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LIABILITIES OF PARTIES IN NEGOTIABLE INSTRUMENTS

 
Sec. 60. Liability of maker. - The maker of a negotiable instrument, by making it, engages that he will pay it according to its tenor, and admits the existence of the payee and his then capacity to indorse.
 

MAKER PRIMARILY LIABLE

•      Engagement of the maker is to pay absolutely for the note according to its tenor
•      His liability is primarily and unconditional
•      One  who  has  signed  an  instrument  as  a  maker  is  presumed  to  have acted with care and to have  signed the instrument with full knowledge of its contents, unless of course, if fraud is proved
 

MAKER MUST PAY ACCORDING TO THE TERMS OF THE NOTE

•      The  maker  bound  himself  to  pay  personally.    He  cannot  shift  the obligation without the consent of the payee.  He cannot allege that he spend  the  money  on  expenses  which  should  be  charged  to  a  trust administered  by  a  creditor  because  it  is  not  the  payee’s  concern  to know how the proceeds should be spent.  That is the sole concern of the maker.  The payee’s interest is merely to see that the note is paid according to its term.
 

LIABILITY OF 2 OR MORE MAKERS

•      When  2  or  more  makers  sign  jointly  or  severally,  each  of  them  is individually liable for the payment of the full amount of their obligation even if one of them didn’t receive part of the value given therefor, as he would be considered as an accommodation party
 

PAYEE’S EXISTENCE, ETC.

•      The  maker  also  admits  of  the  existence  of  the  payee  and  his  then capacity to indrose
•      He is precluded from setting up the following defenses:
o      That  the  payee  is  a  fictitious  person  because  by  making  the note, he admits that the payee exists

o      That the payee was insane, a  minor,  or a corporation acting ultra  vires  because  by  making  the  note,  he  admits  the  then capacity of the payee to indorse 

Sec.   61.   Liability   of   drawer.   -   The   drawer   by   drawing   the instrument admits the existence of the payee and his then capacity to indorse; and engages that, on due presentment, the instrument will be accepted or paid, or both, according to its tenor, and that if it  be  dishonored  and  the  necessary  proceedings  on  dishonor  be duly taken, he will pay the amount thereof to the holder or to any subsequent  indorser  who  may  be  compelled  to  pay  it.  But  the drawer   may   insert   in   the   instrument   an   express   stipulation negativing or limiting his own liability to the holder.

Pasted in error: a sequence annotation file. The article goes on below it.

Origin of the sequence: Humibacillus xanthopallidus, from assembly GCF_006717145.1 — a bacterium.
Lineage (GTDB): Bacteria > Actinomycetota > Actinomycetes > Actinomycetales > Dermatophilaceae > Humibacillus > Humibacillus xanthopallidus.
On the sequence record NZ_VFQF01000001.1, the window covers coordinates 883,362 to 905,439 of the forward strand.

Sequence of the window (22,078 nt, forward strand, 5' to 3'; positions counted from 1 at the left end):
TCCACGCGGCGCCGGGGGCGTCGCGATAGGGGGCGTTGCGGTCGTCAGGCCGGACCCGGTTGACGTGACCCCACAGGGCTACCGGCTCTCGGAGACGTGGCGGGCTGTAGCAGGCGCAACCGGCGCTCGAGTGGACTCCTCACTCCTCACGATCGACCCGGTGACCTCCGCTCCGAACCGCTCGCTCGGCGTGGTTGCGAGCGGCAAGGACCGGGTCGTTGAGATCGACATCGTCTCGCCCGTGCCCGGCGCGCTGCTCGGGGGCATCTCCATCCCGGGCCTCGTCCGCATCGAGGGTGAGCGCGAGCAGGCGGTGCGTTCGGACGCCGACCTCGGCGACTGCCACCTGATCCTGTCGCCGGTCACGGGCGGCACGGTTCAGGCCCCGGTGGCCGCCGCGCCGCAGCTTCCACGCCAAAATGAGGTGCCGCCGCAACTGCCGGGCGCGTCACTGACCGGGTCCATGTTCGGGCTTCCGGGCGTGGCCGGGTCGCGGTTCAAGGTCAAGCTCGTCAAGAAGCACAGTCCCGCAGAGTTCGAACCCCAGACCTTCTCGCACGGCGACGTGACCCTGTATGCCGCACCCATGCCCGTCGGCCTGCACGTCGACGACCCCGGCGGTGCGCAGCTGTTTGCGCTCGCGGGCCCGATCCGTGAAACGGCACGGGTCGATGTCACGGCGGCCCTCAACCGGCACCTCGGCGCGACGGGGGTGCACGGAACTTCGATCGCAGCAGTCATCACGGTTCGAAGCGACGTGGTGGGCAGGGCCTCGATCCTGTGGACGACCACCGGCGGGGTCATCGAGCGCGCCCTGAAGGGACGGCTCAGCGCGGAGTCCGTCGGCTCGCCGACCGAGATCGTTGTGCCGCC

DRAWER SECONDARILY LIABLE

•      He  engages  merely  that  the  bill  will  be  accepted  or  paid  or  both, according to its tenor, and that he will pay only when 
1.    It is dishonored
2.    And the necessary proceedings of dishonor are duly taken
•      The liability of the drawer is subject to the two conditions and attaches only upon their fulfillment 
•      The drawer, by merely drawing the bill and signing his name in the bill as such drawer, without more, impliedly engages to be so secondarily liable, as if he has incorporated the provisions of Section 61 in the bill
•      If  the  bill  is  not  paid,  accordingly,  if  a  bill  is  not  paid,  the  drawer becomes liable for the payment of its value to the holder provided that notice of dishonor is given
 

TO WHOM DRAWER IS SECONDARILY LIABLE

1.    The holder
2.    Or if any of the indorsers intervening between the holder and the drawer is compelled to pay by the holder, the drawer, will be liable to that indorser so compelled to pay
 

IS DRAWER OF UNACCEPTED BILL PRIMARILY LIABLE?

•      Yes
•      It  was  held  that  until  the  bill  has  been  accepted,  the  drawer  is  the principal  debtor  and  after  acceptance,  the  drawee  or  acceptor  is  the principal debtor and the drawer becomes secondarily liable
 

PAYEE’S EXISTENCE

•      Like the maker, the drawer admits to the existence of the payee and his capacity to indorse
 

NEGATIVES HIS LIABILITY